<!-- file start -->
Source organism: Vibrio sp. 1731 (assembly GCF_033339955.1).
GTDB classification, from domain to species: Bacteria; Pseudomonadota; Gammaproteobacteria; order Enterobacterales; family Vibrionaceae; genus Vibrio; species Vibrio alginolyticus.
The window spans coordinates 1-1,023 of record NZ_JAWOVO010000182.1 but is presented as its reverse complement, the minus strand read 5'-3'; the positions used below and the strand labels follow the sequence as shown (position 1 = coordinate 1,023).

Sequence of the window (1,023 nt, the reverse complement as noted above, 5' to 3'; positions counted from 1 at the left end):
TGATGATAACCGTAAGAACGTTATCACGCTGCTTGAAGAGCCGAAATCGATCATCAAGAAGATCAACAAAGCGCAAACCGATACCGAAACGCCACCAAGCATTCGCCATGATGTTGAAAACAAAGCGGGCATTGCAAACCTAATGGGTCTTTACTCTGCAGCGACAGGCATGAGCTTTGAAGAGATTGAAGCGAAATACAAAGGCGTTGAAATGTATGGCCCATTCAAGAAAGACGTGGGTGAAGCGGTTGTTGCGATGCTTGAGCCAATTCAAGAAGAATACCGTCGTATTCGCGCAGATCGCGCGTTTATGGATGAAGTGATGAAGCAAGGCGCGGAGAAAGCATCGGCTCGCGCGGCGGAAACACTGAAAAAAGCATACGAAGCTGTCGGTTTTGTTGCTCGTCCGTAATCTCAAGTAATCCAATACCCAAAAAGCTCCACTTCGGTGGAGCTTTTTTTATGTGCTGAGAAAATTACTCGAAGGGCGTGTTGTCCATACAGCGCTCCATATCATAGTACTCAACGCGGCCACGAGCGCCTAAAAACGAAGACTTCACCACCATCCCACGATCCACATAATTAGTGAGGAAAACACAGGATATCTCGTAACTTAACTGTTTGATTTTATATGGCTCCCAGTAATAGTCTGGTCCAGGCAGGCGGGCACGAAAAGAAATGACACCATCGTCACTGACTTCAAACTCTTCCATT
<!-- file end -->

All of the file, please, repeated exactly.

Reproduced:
Source organism: Vibrio sp. 1731 (assembly GCF_033339955.1).
GTDB classification, from domain to species: Bacteria; Pseudomonadota; Gammaproteobacteria; order Enterobacterales; family Vibrionaceae; genus Vibrio; species Vibrio alginolyticus.
The window spans coordinates 1-1,023 of record NZ_JAWOVO010000182.1 but is presented as its reverse complement, the minus strand read 5'-3'; the positions used below and the strand labels follow the sequence as shown (position 1 = coordinate 1,023).

Sequence of the window (1,023 nt, the reverse complement as noted above, 5' to 3'; positions counted from 1 at the left end):
TGATGATAACCGTAAGAACGTTATCACGCTGCTTGAAGAGCCGAAATCGATCATCAAGAAGATCAACAAAGCGCAAACCGATACCGAAACGCCACCAAGCATTCGCCATGATGTTGAAAACAAAGCGGGCATTGCAAACCTAATGGGTCTTTACTCTGCAGCGACAGGCATGAGCTTTGAAGAGATTGAAGCGAAATACAAAGGCGTTGAAATGTATGGCCCATTCAAGAAAGACGTGGGTGAAGCGGTTGTTGCGATGCTTGAGCCAATTCAAGAAGAATACCGTCGTATTCGCGCAGATCGCGCGTTTATGGATGAAGTGATGAAGCAAGGCGCGGAGAAAGCATCGGCTCGCGCGGCGGAAACACTGAAAAAAGCATACGAAGCTGTCGGTTTTGTTGCTCGTCCGTAATCTCAAGTAATCCAATACCCAAAAAGCTCCACTTCGGTGGAGCTTTTTTTATGTGCTGAGAAAATTACTCGAAGGGCGTGTTGTCCATACAGCGCTCCATATCATAGTACTCAACGCGGCCACGAGCGCCTAAAAACGAAGACTTCACCACCATCCCACGATCCACATAATTAGTGAGGAAAACACAGGATATCTCGTAACTTAACTGTTTGATTTTATATGGCTCCCAGTAATAGTCTGGTCCAGGCAGGCGGGCACGAAAAGAAATGACACCATCGTCACTGACTTCAAACTCTTCCATT